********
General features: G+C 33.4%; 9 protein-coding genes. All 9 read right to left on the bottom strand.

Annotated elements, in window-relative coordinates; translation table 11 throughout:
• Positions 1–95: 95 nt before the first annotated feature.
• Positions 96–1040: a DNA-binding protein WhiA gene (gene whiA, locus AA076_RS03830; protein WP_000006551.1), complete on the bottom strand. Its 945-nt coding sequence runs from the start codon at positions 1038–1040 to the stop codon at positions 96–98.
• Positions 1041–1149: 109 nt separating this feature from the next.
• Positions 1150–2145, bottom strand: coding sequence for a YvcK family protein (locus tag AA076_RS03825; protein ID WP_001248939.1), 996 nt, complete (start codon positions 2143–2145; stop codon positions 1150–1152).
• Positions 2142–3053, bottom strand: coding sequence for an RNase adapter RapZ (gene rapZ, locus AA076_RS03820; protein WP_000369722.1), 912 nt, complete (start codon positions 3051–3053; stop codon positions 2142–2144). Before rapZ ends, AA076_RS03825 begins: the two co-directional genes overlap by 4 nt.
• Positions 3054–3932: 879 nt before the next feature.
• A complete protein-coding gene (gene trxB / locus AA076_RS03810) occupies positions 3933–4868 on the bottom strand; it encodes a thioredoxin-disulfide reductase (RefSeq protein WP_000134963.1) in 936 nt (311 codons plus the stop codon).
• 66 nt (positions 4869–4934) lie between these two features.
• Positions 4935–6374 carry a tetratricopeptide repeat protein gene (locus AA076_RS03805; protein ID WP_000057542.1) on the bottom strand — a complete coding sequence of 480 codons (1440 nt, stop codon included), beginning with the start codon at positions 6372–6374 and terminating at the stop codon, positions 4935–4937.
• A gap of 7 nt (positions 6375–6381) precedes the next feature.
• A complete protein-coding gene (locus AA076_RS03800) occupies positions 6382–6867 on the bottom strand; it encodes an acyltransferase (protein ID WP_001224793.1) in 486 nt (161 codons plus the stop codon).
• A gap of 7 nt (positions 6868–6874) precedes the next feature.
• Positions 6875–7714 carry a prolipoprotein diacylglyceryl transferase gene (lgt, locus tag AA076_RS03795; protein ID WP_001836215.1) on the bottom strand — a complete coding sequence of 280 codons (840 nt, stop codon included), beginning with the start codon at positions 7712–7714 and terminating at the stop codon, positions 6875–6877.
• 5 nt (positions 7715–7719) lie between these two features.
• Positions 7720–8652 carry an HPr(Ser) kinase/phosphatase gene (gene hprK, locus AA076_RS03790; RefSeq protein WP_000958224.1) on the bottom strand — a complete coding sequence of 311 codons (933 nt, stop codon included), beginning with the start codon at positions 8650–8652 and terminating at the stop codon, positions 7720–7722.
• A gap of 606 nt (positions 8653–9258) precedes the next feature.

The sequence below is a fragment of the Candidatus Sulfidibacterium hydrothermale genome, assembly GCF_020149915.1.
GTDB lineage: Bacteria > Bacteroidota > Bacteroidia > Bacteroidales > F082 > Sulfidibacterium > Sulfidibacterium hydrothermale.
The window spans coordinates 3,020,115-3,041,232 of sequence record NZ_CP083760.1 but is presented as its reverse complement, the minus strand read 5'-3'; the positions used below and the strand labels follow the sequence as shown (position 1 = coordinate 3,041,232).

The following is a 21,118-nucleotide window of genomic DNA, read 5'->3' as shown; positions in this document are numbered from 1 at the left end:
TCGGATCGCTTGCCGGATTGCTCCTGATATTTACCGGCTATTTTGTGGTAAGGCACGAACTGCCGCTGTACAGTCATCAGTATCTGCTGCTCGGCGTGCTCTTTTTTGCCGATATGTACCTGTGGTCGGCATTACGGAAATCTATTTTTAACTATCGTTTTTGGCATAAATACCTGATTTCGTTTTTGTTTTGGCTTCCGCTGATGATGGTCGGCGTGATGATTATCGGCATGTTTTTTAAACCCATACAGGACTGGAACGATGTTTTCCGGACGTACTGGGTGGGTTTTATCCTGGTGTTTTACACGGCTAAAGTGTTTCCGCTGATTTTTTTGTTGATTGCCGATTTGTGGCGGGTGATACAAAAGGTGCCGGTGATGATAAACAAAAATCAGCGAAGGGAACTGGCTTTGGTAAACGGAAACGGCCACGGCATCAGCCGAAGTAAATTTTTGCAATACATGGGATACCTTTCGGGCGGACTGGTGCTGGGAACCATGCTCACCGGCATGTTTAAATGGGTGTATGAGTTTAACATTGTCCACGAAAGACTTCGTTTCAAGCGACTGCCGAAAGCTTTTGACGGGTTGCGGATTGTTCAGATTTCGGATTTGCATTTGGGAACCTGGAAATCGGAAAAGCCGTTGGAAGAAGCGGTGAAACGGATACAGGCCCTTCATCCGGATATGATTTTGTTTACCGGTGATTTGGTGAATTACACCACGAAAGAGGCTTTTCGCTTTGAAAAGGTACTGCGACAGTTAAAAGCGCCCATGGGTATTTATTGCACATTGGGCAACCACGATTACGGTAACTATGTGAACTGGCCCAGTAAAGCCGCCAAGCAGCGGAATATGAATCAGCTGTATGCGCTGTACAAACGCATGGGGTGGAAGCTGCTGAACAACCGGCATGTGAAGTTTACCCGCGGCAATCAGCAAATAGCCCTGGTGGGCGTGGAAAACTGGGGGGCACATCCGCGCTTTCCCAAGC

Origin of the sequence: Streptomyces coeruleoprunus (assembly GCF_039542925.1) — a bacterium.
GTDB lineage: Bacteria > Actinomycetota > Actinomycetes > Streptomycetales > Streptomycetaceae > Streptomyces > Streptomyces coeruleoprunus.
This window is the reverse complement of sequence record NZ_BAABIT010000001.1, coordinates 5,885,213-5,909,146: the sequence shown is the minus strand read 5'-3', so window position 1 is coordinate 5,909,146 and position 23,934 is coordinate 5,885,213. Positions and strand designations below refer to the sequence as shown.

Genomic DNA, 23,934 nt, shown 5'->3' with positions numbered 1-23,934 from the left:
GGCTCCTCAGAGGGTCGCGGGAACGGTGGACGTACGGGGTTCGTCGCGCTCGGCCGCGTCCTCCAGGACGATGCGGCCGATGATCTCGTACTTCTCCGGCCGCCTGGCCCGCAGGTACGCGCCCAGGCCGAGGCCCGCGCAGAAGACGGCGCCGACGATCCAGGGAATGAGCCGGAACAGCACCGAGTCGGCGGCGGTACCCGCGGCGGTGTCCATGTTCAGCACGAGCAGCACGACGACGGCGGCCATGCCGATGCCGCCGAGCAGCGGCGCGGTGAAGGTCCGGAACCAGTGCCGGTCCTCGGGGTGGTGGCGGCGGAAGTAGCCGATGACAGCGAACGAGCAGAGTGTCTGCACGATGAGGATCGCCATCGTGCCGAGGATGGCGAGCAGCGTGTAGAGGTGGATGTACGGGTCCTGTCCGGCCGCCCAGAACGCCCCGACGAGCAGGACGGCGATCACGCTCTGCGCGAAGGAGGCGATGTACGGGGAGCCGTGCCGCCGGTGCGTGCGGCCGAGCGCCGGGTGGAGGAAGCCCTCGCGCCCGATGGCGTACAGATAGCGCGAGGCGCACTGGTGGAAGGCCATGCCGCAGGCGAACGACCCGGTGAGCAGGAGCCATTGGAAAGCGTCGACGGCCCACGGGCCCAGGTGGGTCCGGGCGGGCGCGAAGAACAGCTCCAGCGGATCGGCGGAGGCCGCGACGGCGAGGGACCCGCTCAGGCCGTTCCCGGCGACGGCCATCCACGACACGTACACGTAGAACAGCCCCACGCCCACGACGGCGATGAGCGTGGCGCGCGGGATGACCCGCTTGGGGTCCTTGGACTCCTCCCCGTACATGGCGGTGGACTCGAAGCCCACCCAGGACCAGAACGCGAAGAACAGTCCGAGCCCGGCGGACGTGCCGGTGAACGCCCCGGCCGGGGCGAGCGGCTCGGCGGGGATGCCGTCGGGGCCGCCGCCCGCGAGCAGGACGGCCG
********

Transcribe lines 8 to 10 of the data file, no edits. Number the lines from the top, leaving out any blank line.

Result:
• Positions 3054–3932: 879 nt before the next feature.
• A complete protein-coding gene (gene trxB / locus AA076_RS03810) occupies positions 3933–4868 on the bottom strand; it encodes a thioredoxin-disulfide reductase (RefSeq protein WP_000134963.1) in 936 nt (311 codons plus the stop codon).
• 66 nt (positions 4869–4934) lie between these two features.